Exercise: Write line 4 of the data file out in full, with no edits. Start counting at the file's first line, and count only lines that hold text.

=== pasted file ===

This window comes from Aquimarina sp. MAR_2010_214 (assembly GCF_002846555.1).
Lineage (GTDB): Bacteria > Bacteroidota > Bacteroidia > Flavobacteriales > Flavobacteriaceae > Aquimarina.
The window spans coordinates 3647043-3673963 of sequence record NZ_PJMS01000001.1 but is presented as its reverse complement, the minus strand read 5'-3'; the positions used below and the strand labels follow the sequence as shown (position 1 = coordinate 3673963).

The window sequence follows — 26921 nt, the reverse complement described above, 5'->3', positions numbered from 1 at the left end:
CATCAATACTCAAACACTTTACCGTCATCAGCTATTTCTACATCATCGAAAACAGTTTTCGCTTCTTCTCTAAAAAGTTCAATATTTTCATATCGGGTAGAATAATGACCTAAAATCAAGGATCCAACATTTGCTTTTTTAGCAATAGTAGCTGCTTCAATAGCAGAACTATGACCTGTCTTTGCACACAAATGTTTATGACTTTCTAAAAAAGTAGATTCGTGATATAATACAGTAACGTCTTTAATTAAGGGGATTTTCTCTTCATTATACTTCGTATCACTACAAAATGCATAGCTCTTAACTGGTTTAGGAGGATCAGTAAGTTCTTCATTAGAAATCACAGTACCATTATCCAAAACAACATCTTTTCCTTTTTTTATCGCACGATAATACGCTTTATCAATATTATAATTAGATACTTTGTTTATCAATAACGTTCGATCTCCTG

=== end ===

The window sequence follows — 26921 nt, the reverse complement described above, 5'->3', positions numbered from 1 at the left end: